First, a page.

Renault has added an Eco button as standard to some specifications, which when activated will reduce engine torque a little and reduces the responsiveness of the throttle to compensate for heavy footedness. Other systems include a gear shift indicator, a driving style indicator will change colour from green to red depending on how economy, and the Clio comes with engine stop/start as standard. An eco driving section of the infotainment system will give tips as to how to improve driving efficiency, along with a driving score, and other statistics. I for example, was awarded 78 out of 100 over the course of more than 500 miles, and travelled almost 90 of those miles without consuming any fuel. According to our calculations, the tested has a Next Green Car Rating of 29.
The Clio range starts very reasonably, but quickly rises in cost from around Â£11,000 for the entry level specification, to Â£20,000 for a fully kitted model (ignoring the RenaultSport Clio). You get a decent amount of equipment for your money though, with DAB radio, smartphone compatibility, cruise control, and keyless entry and start included on entry level Expression trim. Dynamique S Nav tested adds 17-inch black alloy wheels, rear parking sensors, LED front and rear lights, automatic climate control, leather steering wheel, electric windows all-round, automatic headlights and wipers, a 7-inch touchscreen navigation and infotainment system, Eco mode, and front fog lights.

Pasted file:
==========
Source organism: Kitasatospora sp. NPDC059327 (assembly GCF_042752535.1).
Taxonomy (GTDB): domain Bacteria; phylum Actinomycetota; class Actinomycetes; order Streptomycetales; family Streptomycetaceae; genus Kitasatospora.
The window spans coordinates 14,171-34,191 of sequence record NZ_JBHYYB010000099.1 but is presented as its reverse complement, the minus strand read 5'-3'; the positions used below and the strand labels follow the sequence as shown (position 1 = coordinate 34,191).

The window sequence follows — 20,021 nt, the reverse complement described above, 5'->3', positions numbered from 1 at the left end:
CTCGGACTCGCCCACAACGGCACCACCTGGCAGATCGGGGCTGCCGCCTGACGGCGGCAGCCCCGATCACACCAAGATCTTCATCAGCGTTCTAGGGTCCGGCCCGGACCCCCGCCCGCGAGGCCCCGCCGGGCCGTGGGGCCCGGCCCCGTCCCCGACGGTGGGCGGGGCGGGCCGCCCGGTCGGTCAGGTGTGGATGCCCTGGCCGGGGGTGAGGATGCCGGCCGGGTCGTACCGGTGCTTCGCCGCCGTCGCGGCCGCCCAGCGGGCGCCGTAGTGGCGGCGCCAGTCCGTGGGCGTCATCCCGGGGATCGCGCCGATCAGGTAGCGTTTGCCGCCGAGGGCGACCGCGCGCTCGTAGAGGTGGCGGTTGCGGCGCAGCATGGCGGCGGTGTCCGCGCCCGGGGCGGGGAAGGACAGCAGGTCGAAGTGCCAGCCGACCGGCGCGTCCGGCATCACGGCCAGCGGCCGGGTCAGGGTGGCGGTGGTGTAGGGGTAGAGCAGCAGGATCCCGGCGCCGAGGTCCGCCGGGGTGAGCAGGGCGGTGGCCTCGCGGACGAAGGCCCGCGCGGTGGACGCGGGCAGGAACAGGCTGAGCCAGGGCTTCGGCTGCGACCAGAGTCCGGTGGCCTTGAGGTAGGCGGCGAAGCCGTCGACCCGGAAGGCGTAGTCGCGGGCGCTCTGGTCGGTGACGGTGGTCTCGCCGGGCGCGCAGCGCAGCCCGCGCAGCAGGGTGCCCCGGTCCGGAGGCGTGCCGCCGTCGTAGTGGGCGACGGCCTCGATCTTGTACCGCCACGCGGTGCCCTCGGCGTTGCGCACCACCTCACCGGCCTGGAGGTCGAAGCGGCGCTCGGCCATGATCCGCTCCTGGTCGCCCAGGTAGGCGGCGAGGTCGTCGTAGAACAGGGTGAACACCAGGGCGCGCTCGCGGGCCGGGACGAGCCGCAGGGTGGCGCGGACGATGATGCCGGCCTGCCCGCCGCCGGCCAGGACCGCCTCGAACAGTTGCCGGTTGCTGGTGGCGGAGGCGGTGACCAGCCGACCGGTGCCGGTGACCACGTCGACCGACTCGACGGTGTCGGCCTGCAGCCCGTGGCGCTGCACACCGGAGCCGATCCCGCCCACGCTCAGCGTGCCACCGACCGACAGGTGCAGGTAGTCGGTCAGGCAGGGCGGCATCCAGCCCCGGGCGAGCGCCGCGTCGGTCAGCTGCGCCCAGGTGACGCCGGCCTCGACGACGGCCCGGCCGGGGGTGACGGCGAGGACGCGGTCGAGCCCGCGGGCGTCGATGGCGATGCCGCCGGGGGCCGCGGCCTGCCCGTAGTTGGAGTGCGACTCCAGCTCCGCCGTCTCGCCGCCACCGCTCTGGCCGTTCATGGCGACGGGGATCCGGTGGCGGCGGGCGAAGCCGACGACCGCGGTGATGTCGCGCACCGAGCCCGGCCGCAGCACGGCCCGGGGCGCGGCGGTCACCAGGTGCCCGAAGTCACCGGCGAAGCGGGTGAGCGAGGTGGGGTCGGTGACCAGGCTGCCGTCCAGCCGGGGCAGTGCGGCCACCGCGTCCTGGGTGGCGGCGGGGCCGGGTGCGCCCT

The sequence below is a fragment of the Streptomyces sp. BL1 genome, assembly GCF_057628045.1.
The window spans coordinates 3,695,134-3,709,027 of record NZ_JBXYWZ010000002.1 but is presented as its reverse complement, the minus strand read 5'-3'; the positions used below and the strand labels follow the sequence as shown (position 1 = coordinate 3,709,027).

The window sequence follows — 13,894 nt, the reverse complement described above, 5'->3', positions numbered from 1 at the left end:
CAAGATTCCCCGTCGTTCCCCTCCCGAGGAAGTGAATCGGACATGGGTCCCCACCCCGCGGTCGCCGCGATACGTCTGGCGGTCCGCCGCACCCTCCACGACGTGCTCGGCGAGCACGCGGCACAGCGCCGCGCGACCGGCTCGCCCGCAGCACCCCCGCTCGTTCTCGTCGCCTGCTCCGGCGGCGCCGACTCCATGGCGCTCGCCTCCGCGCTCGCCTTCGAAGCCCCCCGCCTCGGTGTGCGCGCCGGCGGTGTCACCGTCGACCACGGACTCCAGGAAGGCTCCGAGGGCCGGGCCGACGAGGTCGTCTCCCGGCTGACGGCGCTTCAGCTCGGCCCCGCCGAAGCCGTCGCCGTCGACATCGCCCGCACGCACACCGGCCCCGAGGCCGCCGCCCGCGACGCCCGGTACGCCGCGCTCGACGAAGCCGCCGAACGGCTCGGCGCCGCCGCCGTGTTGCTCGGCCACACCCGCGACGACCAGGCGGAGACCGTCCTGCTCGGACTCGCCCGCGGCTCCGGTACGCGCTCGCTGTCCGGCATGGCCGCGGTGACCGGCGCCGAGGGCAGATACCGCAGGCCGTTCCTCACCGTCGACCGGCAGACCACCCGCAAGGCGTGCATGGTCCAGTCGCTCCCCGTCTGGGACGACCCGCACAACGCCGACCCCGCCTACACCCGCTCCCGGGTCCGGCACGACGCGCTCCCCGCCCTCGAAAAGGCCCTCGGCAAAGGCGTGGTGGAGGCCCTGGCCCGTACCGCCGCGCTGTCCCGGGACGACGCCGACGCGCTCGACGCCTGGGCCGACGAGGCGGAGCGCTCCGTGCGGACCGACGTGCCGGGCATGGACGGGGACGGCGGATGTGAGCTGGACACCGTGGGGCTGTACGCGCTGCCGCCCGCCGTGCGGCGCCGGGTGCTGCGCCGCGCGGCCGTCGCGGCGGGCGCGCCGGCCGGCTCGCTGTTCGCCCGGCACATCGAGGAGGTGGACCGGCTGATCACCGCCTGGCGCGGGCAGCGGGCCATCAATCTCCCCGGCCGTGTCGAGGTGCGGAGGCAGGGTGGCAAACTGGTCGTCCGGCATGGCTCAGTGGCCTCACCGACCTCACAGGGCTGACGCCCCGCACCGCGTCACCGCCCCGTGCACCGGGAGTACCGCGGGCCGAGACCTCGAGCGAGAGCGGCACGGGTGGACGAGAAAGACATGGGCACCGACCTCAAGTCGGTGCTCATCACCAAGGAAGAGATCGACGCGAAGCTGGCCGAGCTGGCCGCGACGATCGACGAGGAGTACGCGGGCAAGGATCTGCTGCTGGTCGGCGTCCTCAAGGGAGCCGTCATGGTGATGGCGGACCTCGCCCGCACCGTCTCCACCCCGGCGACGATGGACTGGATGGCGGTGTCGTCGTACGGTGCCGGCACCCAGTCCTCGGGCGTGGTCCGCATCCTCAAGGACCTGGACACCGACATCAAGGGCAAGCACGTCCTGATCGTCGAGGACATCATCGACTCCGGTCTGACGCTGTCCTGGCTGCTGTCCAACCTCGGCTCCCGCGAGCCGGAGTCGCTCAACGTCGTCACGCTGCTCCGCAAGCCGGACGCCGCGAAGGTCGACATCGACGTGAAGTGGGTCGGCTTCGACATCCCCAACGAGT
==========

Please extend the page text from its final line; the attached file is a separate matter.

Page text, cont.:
The Clio was a good supermini before the upgrade, and now it's even better. Renault has worked on the areas where the Clio lacked a little compared to its rivals, and has polished them nicely. An improved interior, better value for money, and slightly more refined styling all add to a frugal Renault, and one that's nice to drive. Cheap to run, and characterful, the Clio is a car that I would say is worth considering for anyone looking at a compact hatchback.
Model tested: Renault Clio Dynamique S Nav dCi 90
Engine / CO2: 1.5 litre 90hp turbo diesel / 85 g/km
Trim grades: Expression, Play, Dynamique Nav, Dynamique S Nav, Signature Nav
On-road price: From £14,800. Price as tested £20,985
Warranty: Three years / unlimited mileage
In the showroom: Now
Review rating: 3.5 Stars